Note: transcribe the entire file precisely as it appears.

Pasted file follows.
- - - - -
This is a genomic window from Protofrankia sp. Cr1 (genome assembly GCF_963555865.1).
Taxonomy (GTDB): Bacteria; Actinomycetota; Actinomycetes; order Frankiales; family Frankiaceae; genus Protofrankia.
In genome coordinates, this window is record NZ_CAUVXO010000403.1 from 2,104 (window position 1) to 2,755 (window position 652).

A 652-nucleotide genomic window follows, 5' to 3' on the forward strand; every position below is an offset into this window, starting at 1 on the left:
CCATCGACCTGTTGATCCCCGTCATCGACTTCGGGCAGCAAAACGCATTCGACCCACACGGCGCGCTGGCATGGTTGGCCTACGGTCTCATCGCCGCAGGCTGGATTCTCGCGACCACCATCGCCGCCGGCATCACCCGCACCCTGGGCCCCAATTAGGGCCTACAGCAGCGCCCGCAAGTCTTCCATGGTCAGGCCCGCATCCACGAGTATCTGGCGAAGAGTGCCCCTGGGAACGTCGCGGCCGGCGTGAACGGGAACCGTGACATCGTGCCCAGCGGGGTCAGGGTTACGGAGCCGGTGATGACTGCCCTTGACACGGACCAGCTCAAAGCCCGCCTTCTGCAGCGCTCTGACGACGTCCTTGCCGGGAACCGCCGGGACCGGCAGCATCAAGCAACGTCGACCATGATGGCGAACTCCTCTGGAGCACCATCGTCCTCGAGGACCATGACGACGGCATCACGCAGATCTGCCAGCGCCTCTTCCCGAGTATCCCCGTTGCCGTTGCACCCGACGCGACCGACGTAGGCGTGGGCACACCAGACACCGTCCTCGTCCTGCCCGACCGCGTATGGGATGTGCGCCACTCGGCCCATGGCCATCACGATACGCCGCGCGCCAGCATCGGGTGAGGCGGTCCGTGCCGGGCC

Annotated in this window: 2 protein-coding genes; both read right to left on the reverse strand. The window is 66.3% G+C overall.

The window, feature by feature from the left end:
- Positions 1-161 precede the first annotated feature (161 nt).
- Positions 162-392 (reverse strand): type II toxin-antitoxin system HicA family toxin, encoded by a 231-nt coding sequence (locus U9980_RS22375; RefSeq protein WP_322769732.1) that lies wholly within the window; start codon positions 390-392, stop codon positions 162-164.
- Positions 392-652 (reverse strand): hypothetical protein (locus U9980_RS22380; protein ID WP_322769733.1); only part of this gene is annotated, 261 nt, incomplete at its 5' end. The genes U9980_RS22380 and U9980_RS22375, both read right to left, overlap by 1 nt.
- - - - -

This is a genomic window from Protofrankia sp. Cr1 (genome assembly GCF_963555865.1).
Taxonomy (GTDB): Bacteria; Actinomycetota; Actinomycetes; order Frankiales; family Frankiaceae; genus Protofrankia.
In genome coordinates, this window is record NZ_CAUVXO010000403.1 from 2,104 (window position 1) to 2,755 (window position 652).

A 652-nucleotide genomic window follows, 5' to 3' on the forward strand; every position below is an offset into this window, starting at 1 on the left:
CCATCGACCTGTTGATCCCCGTCATCGACTTCGGGCAGCAAAACGCATTCGACCCACACGGCGCGCTGGCATGGTTGGCCTACGGTCTCATCGCCGCAGGCTGGATTCTCGCGACCACCATCGCCGCCGGCATCACCCGCACCCTGGGCCCCAATTAGGGCCTACAGCAGCGCCCGCAAGTCTTCCATGGTCAGGCCCGCATCCACGAGTATCTGGCGAAGAGTGCCCCTGGGAACGTCGCGGCCGGCGTGAACGGGAACCGTGACATCGTGCCCAGCGGGGTCAGGGTTACGGAGCCGGTGATGACTGCCCTTGACACGGACCAGCTCAAAGCCCGCCTTCTGCAGCGCTCTGACGACGTCCTTGCCGGGAACCGCCGGGACCGGCAGCATCAAGCAACGTCGACCATGATGGCGAACTCCTCTGGAGCACCATCGTCCTCGAGGACCATGACGACGGCATCACGCAGATCTGCCAGCGCCTCTTCCCGAGTATCCCCGTTGCCGTTGCACCCGACGCGACCGACGTAGGCGTGGGCACACCAGACACCGTCCTCGTCCTGCCCGACCGCGTATGGGATGTGCGCCACTCGGCCCATGGCCATCACGATACGCCGCGCGCCAGCATCGGGTGAGGCGGTCCGTGCCGGGCC

Annotated in this window: 2 protein-coding genes; both read right to left on the reverse strand. The window is 66.3% G+C overall.

The window, feature by feature from the left end:
- Positions 1-161 precede the first annotated feature (161 nt).
- Positions 162-392 (reverse strand): type II toxin-antitoxin system HicA family toxin, encoded by a 231-nt coding sequence (locus U9980_RS22375; RefSeq protein WP_322769732.1) that lies wholly within the window; start codon positions 390-392, stop codon positions 162-164.
- Positions 392-652 (reverse strand): hypothetical protein (locus U9980_RS22380; protein ID WP_322769733.1); only part of this gene is annotated, 261 nt, incomplete at its 5' end. The genes U9980_RS22380 and U9980_RS22375, both read right to left, overlap by 1 nt.